MAY 27, 1954
NEW YORK, Wednesday—Rep. Charles R. Howell (D) of New Jersey tells me that on June 8th, hearings will begin on his bill providing for grants to the states for the development of fine-arts programs. For administrative purposes the program would be placed in the Department of Health, Education and Welfare and contemplates enlarging the powers of the Secretary of that department and of the Office of Education.
Mr. Howell's bill is a measure for federal aid to education, as the fine arts are considered to be basic to general education. It would establish a national arts commission to develop measures for education in all the arts and to create cultural activities.
There has come to me a very moving letter from a woman who has devoted her time to helping the blind. She begs me to remind people that the Dawn Society sponsored by the Grand Lodge of California of the International Order of Good Templars was founded four years before the New York group.
Both these groups and others throughout the country are eye banks, and they urge people to will their eyes for the use of the blind. The corneas can be transplanted and give sight to many who are either completely blind or whose sight is impaired. My correspondent feels that if people knew they could help others in this way, there would be a far greater response than there is at the present time.
I seem to be skipping from one subject to another today but it is because many different things have been brought to my attention in the last few days. A very charming woman, Mrs. Elizabeth Heller, came to my office at the American Association for the U.N. and talked to me about the work she has been doing with children on a "Share Your Birthday" plan.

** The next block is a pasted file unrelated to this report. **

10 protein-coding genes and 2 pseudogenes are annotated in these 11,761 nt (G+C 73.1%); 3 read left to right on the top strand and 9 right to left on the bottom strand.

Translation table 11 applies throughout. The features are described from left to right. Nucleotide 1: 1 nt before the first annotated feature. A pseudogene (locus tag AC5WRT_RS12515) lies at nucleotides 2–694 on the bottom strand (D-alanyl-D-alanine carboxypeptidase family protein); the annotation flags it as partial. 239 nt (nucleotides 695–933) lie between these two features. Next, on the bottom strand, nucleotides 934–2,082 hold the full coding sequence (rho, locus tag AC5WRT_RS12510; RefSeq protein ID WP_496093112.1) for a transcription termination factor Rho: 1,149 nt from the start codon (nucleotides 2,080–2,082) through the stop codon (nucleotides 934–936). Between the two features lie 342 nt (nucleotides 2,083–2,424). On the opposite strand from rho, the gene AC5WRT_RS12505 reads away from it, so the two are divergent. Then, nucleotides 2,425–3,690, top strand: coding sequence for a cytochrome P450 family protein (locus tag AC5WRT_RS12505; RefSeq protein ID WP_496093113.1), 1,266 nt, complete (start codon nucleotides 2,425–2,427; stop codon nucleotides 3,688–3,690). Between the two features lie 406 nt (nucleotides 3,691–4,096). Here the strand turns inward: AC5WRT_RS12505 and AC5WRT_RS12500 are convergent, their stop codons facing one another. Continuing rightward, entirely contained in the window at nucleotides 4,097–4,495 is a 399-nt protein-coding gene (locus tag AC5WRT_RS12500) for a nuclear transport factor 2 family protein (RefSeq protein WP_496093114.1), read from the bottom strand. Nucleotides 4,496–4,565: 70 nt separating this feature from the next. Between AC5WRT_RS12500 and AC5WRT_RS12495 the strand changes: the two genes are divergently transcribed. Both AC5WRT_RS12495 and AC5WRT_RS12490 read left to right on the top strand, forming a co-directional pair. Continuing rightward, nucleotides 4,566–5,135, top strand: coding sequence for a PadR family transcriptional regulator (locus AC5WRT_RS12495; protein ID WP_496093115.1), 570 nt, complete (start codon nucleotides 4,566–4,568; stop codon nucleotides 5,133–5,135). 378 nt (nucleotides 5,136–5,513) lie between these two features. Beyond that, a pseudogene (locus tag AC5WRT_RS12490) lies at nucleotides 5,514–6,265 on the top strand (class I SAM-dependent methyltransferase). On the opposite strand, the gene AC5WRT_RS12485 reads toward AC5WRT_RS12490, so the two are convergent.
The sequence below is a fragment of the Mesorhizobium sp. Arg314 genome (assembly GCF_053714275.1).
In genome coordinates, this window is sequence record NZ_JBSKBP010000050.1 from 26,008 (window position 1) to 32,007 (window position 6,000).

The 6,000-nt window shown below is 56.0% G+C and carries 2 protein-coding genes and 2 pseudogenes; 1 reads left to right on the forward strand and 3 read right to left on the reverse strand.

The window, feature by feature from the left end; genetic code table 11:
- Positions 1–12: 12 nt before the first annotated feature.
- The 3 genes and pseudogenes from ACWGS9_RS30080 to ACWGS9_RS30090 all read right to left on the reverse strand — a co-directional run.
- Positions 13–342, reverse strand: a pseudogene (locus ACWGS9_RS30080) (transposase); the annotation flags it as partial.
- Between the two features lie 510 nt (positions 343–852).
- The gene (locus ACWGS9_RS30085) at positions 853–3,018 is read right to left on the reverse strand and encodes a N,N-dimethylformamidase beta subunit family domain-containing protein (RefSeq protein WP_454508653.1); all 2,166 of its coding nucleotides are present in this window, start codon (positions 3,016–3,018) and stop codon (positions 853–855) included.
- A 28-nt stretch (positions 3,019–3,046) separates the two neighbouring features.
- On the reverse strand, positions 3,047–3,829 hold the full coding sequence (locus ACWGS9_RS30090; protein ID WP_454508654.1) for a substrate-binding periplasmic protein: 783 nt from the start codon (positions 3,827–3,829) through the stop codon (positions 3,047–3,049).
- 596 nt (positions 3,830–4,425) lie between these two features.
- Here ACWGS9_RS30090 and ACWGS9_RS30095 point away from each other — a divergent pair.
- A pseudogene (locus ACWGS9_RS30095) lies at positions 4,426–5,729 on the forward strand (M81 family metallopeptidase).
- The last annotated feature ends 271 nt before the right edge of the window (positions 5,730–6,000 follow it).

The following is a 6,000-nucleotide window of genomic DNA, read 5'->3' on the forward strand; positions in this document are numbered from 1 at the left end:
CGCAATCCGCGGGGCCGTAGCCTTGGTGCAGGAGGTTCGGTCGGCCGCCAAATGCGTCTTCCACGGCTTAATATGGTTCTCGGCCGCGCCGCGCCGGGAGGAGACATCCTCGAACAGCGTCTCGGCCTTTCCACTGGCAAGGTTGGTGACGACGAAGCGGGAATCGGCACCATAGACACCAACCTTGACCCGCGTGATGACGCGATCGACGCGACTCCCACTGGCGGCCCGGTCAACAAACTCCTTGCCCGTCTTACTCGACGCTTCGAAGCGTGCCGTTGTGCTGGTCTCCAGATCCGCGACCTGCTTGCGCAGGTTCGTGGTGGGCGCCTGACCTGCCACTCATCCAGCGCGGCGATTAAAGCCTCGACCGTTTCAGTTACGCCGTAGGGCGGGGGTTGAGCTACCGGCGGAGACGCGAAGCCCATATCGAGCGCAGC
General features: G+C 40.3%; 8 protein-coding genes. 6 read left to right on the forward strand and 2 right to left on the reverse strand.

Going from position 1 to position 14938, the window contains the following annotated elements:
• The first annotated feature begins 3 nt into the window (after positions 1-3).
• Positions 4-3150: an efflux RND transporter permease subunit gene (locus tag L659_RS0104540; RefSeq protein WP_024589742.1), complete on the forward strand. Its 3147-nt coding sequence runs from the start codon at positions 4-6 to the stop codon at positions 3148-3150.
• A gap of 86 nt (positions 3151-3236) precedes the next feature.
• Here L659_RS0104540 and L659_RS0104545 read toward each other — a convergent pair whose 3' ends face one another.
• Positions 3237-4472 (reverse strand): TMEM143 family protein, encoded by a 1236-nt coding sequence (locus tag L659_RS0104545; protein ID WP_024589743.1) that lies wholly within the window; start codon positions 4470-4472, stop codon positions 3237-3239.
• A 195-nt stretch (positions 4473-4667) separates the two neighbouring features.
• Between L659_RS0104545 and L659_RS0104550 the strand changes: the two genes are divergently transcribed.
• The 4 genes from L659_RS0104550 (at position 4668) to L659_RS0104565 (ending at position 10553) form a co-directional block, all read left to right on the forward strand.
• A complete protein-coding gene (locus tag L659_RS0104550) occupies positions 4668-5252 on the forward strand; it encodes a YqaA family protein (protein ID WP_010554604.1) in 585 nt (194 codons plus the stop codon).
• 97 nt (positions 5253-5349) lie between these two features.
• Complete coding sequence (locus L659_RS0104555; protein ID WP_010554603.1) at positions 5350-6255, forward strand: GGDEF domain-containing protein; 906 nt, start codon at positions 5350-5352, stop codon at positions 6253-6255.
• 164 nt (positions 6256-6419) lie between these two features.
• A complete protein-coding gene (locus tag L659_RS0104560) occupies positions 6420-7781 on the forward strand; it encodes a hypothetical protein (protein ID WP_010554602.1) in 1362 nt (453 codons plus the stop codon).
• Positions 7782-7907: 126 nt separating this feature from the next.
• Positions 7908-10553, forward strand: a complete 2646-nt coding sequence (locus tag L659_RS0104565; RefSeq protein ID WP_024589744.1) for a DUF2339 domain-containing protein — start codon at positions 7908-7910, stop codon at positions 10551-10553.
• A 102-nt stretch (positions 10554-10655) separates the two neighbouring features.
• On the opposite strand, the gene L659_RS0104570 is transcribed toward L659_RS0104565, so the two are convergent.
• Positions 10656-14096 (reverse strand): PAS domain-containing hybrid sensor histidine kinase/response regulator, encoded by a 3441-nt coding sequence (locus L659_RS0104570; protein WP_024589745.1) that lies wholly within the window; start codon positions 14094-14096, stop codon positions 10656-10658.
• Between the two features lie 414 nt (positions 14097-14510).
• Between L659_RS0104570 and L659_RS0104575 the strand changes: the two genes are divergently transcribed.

She explained it is not necessary actually to work with the U.N. in order to support its objectives, and she feels that her plan of getting schoolchildren in and around Philadelphia, where she lives, to share their birthday toys with other children throughout the world is one of the ways this can be done. She even took one child with a shipment of toys to Compiegne, France, and they had a most heartening experience.
Toys have gone to many other places. And answers have come from children in far distant countries to the little notes which were always enclosed by the American children who gave the toys. This established a continuing relationship. It is a plan that could be spread throughout the United States.